Developers can also use performance hints to configure their application for latency or throughput. When the performance hint is throughput, OpenVINO will create more streams for parallel inferencing to achieve maximum processing bandwidth. In latency mode, OpenVINO creates fewer streams to utilize as many resources as possible to complete each inference quickly. Performance hints also help determine the optimal batch size for inferencing; this is discussed further in the “Performance Hints” section of this document.

Improved first-inference latency

In applications that use accelerated processors like GPUs or VPUs, the time to first inference may be higher than average because it takes time to compile and load the deep learning model into the accelerator. AUTO solves this problem by starting the first inference with the CPU, which has minimal latency and no delays. As the first inference is being performed, AUTO continues to compile and load the model for the selected accelerator device, and then transparently switches over to that device when it is ready. This significantly reduces time to first inference, and is beneficial for applications that require immediate inference results on startup.

How Automatic Device Selection Works

To choose the best device for inference, AUTO discovers which hardware targets are available in the system and matches the model to the best supported device, using the following process:

  1. AUTO discovers which devices are available using the Query Device API. The query reads an internal file that lists installed hardware plugins, confirms the hardware modules are present by communicating with them through drivers, and returns a list of available devices in the system.

  2. AUTO checks the precision of the input model by reading the model file.

  3. AUTO selects the best available device in the device priority table (shown in Table 1 below) that is capable of supporting the model’s precision.

  4. AUTO attempts to compile the model on the selected device. If the model doesn’t compile (for example, if the device doesn’t support all the operations required by the model), AUTO tries to compile it on the next best device until compilation is successful. The CPU is the final fallback device, as it supports all operations and precisions.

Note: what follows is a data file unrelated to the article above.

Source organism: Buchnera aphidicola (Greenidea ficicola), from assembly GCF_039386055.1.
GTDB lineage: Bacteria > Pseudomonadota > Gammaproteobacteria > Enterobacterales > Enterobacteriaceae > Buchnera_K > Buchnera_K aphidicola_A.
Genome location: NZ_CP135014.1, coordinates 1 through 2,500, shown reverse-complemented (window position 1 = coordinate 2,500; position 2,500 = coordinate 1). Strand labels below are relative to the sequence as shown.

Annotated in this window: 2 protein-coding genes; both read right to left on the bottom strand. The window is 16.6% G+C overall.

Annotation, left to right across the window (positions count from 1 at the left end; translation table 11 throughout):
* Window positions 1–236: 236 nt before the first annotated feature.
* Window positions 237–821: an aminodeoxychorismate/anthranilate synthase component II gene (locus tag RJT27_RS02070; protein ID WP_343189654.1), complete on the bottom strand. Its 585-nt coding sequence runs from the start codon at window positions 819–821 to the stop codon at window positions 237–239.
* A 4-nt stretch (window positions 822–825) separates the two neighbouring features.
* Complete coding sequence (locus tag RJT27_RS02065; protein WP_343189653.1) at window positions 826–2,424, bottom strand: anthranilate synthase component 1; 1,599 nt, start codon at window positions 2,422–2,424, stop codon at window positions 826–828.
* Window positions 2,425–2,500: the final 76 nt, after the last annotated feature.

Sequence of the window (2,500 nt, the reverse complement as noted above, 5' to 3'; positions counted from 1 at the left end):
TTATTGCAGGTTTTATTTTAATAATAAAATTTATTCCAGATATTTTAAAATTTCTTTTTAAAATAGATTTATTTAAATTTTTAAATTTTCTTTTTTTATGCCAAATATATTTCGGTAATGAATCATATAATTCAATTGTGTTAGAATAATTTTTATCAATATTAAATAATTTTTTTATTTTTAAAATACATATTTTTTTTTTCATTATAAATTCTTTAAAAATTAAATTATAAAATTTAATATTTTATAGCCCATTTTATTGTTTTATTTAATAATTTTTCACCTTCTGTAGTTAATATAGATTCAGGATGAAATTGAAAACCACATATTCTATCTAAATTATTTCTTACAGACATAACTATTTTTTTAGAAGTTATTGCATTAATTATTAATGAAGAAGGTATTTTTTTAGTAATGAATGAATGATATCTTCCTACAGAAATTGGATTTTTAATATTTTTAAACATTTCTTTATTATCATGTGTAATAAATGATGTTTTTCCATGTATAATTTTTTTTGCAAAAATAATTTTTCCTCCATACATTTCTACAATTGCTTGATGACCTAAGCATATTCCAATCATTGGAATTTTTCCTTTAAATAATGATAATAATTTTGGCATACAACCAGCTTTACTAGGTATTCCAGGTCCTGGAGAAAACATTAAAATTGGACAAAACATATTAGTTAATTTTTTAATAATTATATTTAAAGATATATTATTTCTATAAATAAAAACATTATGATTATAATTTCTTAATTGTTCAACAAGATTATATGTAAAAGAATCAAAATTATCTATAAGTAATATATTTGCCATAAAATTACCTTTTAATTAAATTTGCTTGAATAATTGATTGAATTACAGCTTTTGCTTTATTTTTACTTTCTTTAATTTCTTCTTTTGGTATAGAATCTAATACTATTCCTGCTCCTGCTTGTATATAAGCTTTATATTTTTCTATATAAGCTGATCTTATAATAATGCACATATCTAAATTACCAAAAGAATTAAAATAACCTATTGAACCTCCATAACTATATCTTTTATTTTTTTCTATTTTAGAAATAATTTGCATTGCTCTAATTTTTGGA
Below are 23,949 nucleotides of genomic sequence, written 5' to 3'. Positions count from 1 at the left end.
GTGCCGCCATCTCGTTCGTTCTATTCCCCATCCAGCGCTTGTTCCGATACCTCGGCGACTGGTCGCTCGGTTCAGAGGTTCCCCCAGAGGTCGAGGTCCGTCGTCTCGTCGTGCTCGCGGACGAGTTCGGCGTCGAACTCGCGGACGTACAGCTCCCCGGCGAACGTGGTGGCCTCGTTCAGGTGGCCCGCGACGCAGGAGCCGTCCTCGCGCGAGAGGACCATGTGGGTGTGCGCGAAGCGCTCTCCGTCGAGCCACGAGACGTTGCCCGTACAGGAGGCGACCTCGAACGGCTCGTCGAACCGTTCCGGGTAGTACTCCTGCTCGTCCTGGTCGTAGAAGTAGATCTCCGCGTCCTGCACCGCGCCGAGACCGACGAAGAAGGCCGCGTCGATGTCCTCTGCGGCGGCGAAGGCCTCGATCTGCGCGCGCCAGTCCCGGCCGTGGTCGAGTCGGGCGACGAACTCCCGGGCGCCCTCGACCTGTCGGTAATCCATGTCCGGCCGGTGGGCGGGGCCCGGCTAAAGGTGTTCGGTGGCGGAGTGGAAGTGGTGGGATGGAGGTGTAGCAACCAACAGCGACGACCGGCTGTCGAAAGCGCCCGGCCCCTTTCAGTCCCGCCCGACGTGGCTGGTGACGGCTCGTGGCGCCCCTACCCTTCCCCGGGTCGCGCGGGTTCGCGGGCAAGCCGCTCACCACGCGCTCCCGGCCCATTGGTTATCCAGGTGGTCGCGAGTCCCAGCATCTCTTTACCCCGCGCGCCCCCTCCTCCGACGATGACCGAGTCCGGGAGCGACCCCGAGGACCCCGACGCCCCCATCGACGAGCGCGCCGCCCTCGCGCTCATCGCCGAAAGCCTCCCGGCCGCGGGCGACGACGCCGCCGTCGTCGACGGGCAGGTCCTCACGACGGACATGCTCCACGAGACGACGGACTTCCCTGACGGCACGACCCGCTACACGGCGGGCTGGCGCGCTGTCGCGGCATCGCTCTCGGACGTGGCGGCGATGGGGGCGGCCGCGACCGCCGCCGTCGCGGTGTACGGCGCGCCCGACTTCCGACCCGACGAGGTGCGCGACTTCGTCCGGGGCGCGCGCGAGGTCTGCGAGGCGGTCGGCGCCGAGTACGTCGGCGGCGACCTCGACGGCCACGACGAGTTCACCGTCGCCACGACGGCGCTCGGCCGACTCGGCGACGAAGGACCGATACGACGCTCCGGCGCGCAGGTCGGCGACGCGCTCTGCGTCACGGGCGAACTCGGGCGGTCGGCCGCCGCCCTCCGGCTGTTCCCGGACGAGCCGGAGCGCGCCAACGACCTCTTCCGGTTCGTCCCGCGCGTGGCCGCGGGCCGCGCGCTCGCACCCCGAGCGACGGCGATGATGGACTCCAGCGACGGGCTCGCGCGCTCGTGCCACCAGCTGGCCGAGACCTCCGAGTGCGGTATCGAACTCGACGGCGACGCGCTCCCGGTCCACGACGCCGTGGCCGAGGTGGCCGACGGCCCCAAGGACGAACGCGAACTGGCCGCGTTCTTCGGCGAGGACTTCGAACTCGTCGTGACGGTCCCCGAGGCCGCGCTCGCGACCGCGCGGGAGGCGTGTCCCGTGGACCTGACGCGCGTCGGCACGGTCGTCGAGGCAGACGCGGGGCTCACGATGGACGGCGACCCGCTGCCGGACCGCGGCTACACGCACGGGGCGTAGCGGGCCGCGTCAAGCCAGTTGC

By default, AUTO uses the device priority list shown in Table 1. Developers can customize the table to provide their own device priority list and limit the devices that are available to run inferencing. AUTO will not try to run inference on devices that are not provided in the device list.

Table 1. Default AUTO Device Priority List

Choice Priority Supported Device Supported Model Precision
1
dGPU (e.g., Intel® Flex 140) FP32, FP16, INT8, BIN
2
iGPU (e.g., Intel® Iris® Xe MAX) FP32, FP16, INT8*, BIN
3
Myriad™ X VPU (e.g., Intel® Neural Compute Stick 2) FP16
4
CPU (e.g., Intel® Core™ i7-1165G7) FP32, FP16, INT8, BIN

* INT8 models are supported on 11th and 12th generation iGPUs, such as Intel® Iris® Xe

As mentioned, AUTO reduces the first inference latency by compiling and loading the model to the CPU first. As the model is loaded to the CPU and first inference is performed, AUTO steps through the rest of the process for selecting the device and compiling the model to that device. This way, devices that require a long time for model compilation do not impede inference as the application is being initialized.

AUTO also provides a model priority feature that enables developers to control which models are loaded to which devices when there are multiple models running on a system with multiple devices. Developers can set “MODEL_PRIORITY” as “HIGH”, “MEDIUM”, or “LOW” to configure which models should be allocated to the best resource. This allows developers to ensure models that are critical for an application are always loaded to the fastest device for processing, while less critical models are loaded to slower devices.